Hard to believe it, I have had a Twitter account since mid 2008.
For a long time it was just something I looked at from time to time, not understanding how anyone could cross-converse in such a hectic and vibrant community. It looked (and sometimes still does) like a bazillion monkeys chattering over the top of each other, all clambering for the highest point to ensure their voice is heard.
Yet it turns out to be the best way to ask questions that a MASSIVE amount of people can respond to and (mostly) give a good response. Here is one great example:
I asked on Twitter earlier this evening…
Looking at getting a decent mini DSLR (compact yet sensible). Canon G?? ? Samsung Galaxy S camera? Suggestions…
— Stephen Mitchell (@eztephen) April 30, 2014
With only one response, I chose to follow the link.
Considering many of my friends are complete arseholes, that was a big risk. Wait, wait, what I mean is they are Australian’s who like to use any opportunity to make fun of each other, which all of us, including the recipient, laugh till it is someone else’s turn. So when an Australian calls you an arsehole or a bastard, more often he is saying either “Aha, you got me!” or “Damn, you take the best holidays!”
— Ric Hayman (@aqualung) April 30, 2014
Turns out this is a great sugggestion for a second camera. So I tried to follow with a less than 140 character reply. Considering all of the amazing features, I had to find just one or two that warranted a twitter response. So, Ric, @aqualung, this is what I have to say about the Fuji X-T1:
@eztephen Thanks aqualung! The Fujifilm X-T1 appears to be an awesome camera. With built-in Wi-Fi and a dedicated button to send imgs to your phone, it’s a winner. But at approx $1500, out of my range.
Read the full review of the Fujifilm XT1. I got what I wanted from Twitter. Which really is amazing.
Six years ago when I purchased my first smartphone … wait, let’s go back a step.
In 2007 I was shown the Apple Touch by a salesman at Photographic Wholesalers (Hutt Street, Adelaide CBD). I found it so impressive that I purchased one within a month. It served me well until about 2011. By then the OS was so old that almost none of the internal apps opened successfully. The only thing it was good for was playing music.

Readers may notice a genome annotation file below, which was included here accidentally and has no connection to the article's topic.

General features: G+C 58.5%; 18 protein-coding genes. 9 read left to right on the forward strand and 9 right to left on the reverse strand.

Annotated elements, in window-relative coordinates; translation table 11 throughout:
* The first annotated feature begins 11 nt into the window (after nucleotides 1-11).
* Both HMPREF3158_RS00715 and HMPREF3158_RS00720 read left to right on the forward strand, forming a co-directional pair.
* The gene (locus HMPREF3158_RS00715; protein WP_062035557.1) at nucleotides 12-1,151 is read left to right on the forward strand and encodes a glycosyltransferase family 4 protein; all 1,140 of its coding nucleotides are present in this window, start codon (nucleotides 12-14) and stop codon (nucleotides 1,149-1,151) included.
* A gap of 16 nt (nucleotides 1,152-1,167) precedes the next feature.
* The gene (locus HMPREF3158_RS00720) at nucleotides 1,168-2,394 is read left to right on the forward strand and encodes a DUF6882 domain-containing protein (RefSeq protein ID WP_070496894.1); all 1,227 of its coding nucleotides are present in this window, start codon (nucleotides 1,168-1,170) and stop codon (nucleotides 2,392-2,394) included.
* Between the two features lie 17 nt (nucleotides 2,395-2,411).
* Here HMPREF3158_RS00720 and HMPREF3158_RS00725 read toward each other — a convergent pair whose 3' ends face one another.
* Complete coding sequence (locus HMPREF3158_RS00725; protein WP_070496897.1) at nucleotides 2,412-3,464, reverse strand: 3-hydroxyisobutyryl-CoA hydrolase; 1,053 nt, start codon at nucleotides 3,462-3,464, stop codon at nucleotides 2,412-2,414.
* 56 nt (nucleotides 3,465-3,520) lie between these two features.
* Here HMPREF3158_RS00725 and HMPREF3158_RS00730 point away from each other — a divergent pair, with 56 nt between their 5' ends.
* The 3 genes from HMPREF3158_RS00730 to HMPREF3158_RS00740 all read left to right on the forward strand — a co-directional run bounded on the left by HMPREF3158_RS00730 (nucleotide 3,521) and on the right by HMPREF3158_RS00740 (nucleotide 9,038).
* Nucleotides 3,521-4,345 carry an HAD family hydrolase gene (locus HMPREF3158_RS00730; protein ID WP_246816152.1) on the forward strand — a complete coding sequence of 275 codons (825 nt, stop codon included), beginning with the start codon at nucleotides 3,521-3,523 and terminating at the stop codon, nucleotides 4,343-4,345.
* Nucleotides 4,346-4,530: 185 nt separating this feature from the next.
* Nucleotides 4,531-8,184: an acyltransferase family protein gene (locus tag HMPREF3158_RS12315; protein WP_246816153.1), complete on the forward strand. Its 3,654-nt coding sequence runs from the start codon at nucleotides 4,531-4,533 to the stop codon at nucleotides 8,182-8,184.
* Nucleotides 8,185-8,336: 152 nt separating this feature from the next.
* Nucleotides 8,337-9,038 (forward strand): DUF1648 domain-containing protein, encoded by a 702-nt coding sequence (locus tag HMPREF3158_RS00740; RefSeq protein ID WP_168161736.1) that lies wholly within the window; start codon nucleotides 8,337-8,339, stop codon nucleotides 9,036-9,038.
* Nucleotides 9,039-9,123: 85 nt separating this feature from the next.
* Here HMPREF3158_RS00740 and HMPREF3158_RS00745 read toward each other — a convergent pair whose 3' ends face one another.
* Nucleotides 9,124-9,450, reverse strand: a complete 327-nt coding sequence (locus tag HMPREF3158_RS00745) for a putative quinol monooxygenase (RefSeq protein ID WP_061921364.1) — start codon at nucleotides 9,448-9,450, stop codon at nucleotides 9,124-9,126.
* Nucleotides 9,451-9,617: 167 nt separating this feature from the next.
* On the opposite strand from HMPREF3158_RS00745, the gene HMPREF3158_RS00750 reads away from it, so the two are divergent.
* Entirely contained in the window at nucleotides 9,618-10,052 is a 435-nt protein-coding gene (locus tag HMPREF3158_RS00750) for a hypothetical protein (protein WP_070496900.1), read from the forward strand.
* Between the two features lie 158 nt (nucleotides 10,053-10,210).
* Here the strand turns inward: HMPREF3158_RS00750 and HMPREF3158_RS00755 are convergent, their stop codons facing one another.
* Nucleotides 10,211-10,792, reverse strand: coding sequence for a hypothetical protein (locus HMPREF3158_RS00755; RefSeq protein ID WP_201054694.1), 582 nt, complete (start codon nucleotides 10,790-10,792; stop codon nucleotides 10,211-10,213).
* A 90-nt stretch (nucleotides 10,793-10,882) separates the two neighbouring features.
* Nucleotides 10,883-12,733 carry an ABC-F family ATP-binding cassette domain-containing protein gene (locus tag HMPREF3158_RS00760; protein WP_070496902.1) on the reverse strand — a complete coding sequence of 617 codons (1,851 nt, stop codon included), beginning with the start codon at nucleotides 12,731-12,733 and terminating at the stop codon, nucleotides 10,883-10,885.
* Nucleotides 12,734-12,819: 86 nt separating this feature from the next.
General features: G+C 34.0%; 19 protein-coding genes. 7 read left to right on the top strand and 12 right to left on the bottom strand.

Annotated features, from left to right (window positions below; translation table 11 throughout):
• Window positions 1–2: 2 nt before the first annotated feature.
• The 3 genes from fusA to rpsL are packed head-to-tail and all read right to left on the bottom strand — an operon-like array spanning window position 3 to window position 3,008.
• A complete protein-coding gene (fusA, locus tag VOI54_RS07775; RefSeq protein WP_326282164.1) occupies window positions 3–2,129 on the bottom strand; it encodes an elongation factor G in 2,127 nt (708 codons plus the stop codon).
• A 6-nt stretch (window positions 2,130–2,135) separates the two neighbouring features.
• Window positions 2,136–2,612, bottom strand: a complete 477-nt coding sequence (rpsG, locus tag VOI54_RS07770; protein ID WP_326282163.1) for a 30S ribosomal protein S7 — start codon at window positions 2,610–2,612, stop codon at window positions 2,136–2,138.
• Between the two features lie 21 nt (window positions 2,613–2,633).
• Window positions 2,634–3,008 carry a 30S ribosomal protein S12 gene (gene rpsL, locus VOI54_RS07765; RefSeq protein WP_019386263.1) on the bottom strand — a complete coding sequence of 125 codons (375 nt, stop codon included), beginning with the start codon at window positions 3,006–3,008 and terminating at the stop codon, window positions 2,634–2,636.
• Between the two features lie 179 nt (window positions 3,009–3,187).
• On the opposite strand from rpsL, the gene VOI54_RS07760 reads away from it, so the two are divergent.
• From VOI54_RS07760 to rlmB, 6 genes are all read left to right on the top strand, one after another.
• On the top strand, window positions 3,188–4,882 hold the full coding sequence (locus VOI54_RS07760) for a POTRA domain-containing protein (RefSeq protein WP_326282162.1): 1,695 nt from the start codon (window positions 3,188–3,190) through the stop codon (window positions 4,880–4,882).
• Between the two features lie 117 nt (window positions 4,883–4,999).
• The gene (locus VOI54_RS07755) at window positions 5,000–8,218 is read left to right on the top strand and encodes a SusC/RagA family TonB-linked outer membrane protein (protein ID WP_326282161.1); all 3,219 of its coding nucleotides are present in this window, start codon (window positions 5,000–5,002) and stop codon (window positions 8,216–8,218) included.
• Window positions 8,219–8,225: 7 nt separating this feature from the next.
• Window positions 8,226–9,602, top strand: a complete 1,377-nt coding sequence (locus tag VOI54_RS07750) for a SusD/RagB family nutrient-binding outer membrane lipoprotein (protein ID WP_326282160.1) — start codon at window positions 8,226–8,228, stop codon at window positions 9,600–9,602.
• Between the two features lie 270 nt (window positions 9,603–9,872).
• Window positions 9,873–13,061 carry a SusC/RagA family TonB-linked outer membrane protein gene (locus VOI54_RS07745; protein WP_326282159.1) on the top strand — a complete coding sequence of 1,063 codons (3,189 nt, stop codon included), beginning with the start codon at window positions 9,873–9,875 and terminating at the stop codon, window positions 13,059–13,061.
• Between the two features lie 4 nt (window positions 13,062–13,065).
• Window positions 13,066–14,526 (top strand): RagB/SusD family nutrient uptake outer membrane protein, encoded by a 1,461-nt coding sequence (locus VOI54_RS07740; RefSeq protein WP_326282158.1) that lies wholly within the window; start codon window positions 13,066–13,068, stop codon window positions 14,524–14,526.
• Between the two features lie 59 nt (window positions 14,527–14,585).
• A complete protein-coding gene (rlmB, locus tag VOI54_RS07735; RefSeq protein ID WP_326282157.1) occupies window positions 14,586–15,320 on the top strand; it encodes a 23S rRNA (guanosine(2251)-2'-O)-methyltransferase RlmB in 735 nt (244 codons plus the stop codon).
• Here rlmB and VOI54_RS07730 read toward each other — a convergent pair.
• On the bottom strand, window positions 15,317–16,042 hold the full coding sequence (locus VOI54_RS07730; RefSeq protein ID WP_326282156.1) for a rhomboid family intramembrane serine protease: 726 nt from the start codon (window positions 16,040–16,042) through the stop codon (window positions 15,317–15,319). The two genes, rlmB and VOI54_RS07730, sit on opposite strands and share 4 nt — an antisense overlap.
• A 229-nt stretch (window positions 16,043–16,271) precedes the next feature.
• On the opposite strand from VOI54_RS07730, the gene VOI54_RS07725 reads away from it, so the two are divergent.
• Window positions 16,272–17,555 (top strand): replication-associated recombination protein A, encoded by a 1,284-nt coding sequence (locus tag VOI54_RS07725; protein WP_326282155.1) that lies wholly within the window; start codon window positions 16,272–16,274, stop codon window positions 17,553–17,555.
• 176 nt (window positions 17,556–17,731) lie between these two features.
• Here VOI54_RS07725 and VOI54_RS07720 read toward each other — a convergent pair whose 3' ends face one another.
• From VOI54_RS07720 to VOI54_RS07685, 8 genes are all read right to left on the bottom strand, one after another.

But I really wanted a smartphone. My wife watched phones enter the market, sit at exorbitant prices on the shelves, then slowly dissappear into semi-obscurity. Some met our needs and wants, but very few were offered on contracts we could afford.
In December 2012 I watched an advertisement for the Samsung Galaxy Note II. A pen for drawing, a large screen, and looked easy to use.
Apart from the pen being near pointless (twisted irony!), I like this phone!
My point to this post?
Six years ago when I sat on a train with my Apple, I was one of about 10 people on 3 carriages with an Apple.
These days 8 out of 10 have a smartphone of some description. Most are listening to music. Some, like me, are writing and posting their first article for the day.
The world has changed.
I said this on Facebook earlier today. Now I realise that a wider audience needs to read it:
Advice to Athletes:
Forget about social media, you have a bigger job to do this week.
Advice to social media addicts who feel the need to judge olympians:
Get off the computer. Go outside. Get some exercise. Grow up. Get a life.
I write articles about my social & entrepreneurial activity, the joys of fatherhood, my interweb journey, plus stuff about life - and include my photography.
I like to capture Australian landscapes. My photographic style preserves historic architecture, captures abstract moments, and expresses my eclectic thoughts.
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